Another issue brought to the fore in our discussion is the role of women in other leadership roles in the church. Given the prohibition of women serving as elders which flies in the face of our egalitarian culture, there is a need to clearly communicate the biblical viewpoint, lovingly help people to understand, and then fling open the door for women to serve in a wide variety of leadership roles under the authority of the elders and pastors. As Dr. Mawhinney commented, many of our churches have exhibited a “restricted view of the office of believers” and therefore a restricted view of leadership under ecclesiastical authority. A broader view would allow women to teach not only children and younger women, but also men and women in mixed classes and in certain instances, from the pulpit; to lead worship through music and prayer; to prophesy (however that is defined in various settings); to exhort; to heal; and to administrate, in addition to serving in more traditional ways. Such a broader view of the office of believers would facilitate the extension of the kingdom of God. The apostle Paul, rather than restricting Phoebe, instead, commended her to the Roman church and asked them to offer their assistance in her ministry among them: “that you receive her in the Lord in a manner worthy of the saints, and that you help her in whatever matter she may have need of you; for she herself has also been a helper of many, and of myself as well” (Rom. 16:2).

This leads to the final point. One of the participants in our discussion said something like, “Men need help to give their wives the dignity they deserve in the family. Women are crying out for recognition.” It is likely that women are suffering as they are both because of the restricted view of the office of believers in the church described above, but also because of the restricted view of the office of “wife” among many husbands. Many men, including myself, have attempted to neutralize their wives, either out of fear of losing control in the current feminist-driven atmosphere of our culture, or simply out of personal insecurity. Instead, husbands should give their all for the sake of their wives, just as Christ did for the church. As Eph. 5:25-28 says, “Husbands, love your wives, just as Christ also loved the church and gave Himself up for her, so that He might sanctify her, having cleansed her by the washing of water with the word, that He might present to Himself the church in all her glory, having no spot or wrinkle or any such thing; but that she would be holy and blameless. So husbands ought also to love their own wives as their own bodies. He who loves his own wife loves himself.”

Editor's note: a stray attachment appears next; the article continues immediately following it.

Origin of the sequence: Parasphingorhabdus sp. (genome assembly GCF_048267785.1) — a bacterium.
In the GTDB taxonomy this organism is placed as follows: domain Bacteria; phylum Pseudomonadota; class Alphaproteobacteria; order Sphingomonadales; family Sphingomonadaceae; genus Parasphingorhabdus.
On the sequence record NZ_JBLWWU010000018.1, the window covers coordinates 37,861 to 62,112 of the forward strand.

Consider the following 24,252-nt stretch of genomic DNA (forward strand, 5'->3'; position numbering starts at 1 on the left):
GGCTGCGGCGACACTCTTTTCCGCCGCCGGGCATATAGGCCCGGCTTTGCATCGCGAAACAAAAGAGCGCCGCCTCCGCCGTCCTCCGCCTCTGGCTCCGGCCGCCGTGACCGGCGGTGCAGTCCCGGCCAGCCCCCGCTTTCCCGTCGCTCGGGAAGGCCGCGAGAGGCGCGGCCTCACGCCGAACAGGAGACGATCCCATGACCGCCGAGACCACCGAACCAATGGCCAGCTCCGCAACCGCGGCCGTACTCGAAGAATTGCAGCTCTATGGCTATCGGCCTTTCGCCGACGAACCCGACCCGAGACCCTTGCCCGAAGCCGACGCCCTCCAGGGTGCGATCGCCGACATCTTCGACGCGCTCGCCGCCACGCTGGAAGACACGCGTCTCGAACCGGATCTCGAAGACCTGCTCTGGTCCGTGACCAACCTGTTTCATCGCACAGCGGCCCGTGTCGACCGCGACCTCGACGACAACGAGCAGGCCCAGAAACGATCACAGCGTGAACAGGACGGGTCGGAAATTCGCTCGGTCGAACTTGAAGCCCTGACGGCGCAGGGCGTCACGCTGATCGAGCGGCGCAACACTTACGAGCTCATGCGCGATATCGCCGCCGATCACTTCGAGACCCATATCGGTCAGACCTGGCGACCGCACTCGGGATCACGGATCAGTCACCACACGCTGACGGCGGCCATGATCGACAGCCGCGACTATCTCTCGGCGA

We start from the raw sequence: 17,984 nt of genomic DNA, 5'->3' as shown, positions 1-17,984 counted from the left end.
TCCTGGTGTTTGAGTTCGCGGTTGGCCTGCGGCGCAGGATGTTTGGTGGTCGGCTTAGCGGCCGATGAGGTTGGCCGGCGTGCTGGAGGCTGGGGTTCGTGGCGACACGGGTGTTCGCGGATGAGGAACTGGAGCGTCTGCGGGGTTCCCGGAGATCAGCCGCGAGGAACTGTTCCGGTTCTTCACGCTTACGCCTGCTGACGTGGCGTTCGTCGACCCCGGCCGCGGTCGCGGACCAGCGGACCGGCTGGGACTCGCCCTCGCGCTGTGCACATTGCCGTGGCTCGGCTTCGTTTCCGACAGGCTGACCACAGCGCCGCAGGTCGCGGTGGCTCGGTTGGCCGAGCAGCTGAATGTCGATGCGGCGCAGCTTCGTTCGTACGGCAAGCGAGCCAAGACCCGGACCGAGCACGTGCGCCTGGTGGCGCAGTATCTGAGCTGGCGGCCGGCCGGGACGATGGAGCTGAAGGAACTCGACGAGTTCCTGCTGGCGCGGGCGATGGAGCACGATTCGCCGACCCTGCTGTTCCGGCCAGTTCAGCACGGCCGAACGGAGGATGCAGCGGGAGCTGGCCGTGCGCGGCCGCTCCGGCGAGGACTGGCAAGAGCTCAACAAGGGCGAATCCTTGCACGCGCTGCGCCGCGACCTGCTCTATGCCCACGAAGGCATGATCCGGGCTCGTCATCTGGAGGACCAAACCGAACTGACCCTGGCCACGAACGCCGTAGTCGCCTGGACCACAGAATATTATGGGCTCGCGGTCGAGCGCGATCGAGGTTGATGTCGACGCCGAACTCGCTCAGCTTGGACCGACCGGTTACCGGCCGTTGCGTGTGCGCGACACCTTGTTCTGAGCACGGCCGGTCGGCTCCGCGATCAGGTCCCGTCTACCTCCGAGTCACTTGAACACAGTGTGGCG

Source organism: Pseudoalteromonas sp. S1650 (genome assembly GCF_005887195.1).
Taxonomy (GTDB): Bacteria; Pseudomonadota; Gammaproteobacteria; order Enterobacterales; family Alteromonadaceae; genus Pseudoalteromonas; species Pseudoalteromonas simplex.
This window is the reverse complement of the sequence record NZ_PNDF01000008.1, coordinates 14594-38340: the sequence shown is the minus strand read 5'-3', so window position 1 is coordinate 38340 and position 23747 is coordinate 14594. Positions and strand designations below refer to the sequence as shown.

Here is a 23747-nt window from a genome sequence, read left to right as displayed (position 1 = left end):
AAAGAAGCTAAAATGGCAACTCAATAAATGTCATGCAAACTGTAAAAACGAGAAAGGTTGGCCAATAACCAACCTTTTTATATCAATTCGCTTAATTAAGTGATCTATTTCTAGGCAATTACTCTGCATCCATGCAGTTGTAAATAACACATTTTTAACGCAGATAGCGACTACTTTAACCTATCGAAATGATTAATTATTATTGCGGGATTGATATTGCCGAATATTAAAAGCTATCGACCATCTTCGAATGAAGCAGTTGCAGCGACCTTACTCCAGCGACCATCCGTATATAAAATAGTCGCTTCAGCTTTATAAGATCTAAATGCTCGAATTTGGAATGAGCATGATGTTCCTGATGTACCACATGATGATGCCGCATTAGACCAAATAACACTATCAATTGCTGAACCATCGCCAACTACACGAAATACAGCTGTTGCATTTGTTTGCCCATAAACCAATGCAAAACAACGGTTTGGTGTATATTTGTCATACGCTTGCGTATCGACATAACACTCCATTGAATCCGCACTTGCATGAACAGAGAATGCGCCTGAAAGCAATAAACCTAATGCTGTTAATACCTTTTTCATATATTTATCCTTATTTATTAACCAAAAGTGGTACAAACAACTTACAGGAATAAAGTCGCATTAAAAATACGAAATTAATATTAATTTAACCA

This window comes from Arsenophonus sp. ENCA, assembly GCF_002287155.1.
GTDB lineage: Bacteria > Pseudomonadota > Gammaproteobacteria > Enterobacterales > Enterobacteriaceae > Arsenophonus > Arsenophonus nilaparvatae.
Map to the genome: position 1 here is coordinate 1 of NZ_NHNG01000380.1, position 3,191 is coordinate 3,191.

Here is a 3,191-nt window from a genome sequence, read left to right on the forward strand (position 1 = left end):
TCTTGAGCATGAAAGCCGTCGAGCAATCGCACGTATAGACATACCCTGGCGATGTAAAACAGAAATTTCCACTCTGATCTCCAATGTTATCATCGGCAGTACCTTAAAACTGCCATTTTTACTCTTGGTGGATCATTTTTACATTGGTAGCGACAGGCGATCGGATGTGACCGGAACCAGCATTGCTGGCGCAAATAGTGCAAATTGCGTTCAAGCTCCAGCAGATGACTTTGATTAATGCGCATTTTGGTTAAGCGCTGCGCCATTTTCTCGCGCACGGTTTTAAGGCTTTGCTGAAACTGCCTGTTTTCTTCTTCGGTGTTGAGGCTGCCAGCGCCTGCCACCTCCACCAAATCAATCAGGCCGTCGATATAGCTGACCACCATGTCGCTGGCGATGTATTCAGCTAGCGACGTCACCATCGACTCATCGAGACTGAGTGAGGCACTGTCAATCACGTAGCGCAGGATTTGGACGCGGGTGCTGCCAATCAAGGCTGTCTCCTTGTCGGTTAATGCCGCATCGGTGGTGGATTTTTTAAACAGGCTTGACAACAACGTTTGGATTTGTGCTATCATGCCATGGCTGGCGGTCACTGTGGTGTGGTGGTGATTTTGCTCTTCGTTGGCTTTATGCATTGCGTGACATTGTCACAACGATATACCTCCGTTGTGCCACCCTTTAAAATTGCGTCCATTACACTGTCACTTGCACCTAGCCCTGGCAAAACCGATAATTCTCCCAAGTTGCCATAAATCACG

Pastors need to teach men to follow the example of Paul when he commended Phoebe (Rom. 16:2 above). First, Paul recognized her character. By asking the Roman church to “receive her in the Lord” he implicitly commended her faithfulness. His letter of recommendation implied his trust in her faithfulness to continue in the manner she had served in the past. Second, Paul recognized her accomplishments. He acknowledged what she had done. He called a “helper of many” and of himself. Third, he recognized her publicly. He acknowledged her accomplishments to the entire Roman church in the form of an open letter. Fourth, Paul recognized her worthiness. He asked the church to “help her in whatever she may have need of you.” Granted, Phoebe was not married to Paul. But how much more should the men of our churches build up their wives in a similar manner. Paul serves as an example of how men can build the self-esteem of their wives by granting them the dignity they deserve in the family and in the church.

Categories: Pastoral ministry, Seminary writings